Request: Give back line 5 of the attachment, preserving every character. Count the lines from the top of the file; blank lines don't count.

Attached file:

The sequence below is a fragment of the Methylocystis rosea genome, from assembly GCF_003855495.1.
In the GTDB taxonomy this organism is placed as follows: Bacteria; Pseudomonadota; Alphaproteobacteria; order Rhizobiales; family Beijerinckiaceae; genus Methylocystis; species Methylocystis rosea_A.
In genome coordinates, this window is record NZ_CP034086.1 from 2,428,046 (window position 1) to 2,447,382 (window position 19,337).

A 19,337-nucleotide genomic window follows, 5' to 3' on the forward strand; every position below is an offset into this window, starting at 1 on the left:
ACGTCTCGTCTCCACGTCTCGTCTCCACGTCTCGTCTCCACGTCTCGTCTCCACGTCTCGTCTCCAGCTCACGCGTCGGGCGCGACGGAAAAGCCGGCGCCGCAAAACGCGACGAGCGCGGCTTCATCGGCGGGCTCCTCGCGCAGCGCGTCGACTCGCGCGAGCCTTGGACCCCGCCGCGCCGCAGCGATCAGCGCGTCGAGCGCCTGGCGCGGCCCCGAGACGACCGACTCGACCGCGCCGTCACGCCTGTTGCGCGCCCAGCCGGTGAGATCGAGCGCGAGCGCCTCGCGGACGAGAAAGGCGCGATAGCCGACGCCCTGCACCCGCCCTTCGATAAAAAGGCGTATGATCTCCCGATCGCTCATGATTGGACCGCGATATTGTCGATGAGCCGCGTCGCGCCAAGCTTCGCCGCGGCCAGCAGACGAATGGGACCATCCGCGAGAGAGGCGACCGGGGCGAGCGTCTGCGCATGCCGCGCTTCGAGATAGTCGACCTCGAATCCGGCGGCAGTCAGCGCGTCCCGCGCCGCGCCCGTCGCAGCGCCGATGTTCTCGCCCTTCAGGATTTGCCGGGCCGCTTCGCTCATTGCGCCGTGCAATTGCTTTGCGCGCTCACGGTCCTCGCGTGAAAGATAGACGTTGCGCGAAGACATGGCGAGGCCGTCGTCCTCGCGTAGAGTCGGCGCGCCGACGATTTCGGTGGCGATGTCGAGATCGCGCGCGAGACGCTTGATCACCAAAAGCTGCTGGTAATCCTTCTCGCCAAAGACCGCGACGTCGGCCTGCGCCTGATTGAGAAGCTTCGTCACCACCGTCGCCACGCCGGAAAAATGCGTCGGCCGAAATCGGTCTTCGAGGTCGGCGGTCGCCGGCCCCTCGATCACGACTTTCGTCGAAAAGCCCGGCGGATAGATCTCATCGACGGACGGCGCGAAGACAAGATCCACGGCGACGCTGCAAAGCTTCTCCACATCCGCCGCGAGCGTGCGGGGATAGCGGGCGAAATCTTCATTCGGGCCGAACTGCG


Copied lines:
ACGTCTCGTCTCCACGTCTCGTCTCCACGTCTCGTCTCCACGTCTCGTCTCCACGTCTCGTCTCCAGCTCACGCGTCGGGCGCGACGGAAAAGCCGGCGCCGCAAAACGCGACGAGCGCGGCTTCATCGGCGGGCTCCTCGCGCAGCGCGTCGACTCGCGCGAGCCTTGGACCCCGCCGCGCCGCAGCGATCAGCGCGTCGAGCGCCTGGCGCGGCCCCGAGACGACCGACTCGACCGCGCCGTCACGCCTGTTGCGCGCCCAGCCGGTGAGATCGAGCGCGAGCGCCTCGCGGACGAGAAAGGCGCGATAGCCGACGCCCTGCACCCGCCCTTCGATAAAAAGGCGTATGATCTCCCGATCGCTCATGATTGGACCGCGATATTGTCGATGAGCCGCGTCGCGCCAAGCTTCGCCGCGGCCAGCAGACGAATGGGACCATCCGCGAGAGAGGCGACCGGGGCGAGCGTCTGCGCATGCCGCGCTTCGAGATAGTCGACCTCGAATCCGGCGGCAGTCAGCGCGTCCCGCGCCGCGCCCGTCGCAGCGCCGATGTTCTCGCCCTTCAGGATTTGCCGGGCCGCTTCGCTCATTGCGCCGTGCAATTGCTTTGCGCGCTCACGGTCCTCGCGTGAAAGATAGACGTTGCGCGAAGACATGGCGAGGCCGTCGTCCTCGCGTAGAGTCGGCGCGCCGACGATTTCGGTGGCGATGTCGAGATCGCGCGCGAGACGCTTGATCACCAAAAGCTGCTGGTAATCCTTCTCGCCAAAGACCGCGACGTCGGCCTGCGCCTGATTGAGAAGCTTCGTCACCACCGTCGCCACGCCGGAAAAATGCGTCGGCCGAAATCGGTCTTCGAGGTCGGCGGTCGCCGGCCCCTCGATCACGACTTTCGTCGAAAAGCCCGGCGGATAGATCTCATCGACGGACGGCGCGAAGACAAGATCCACGGCGACGCTGCAAAGCTTCTCCACATCCGCCGCGAGCGTGCGGGGATAGCGGGCGAAATCTTCATTCGGGCCGAACTGCG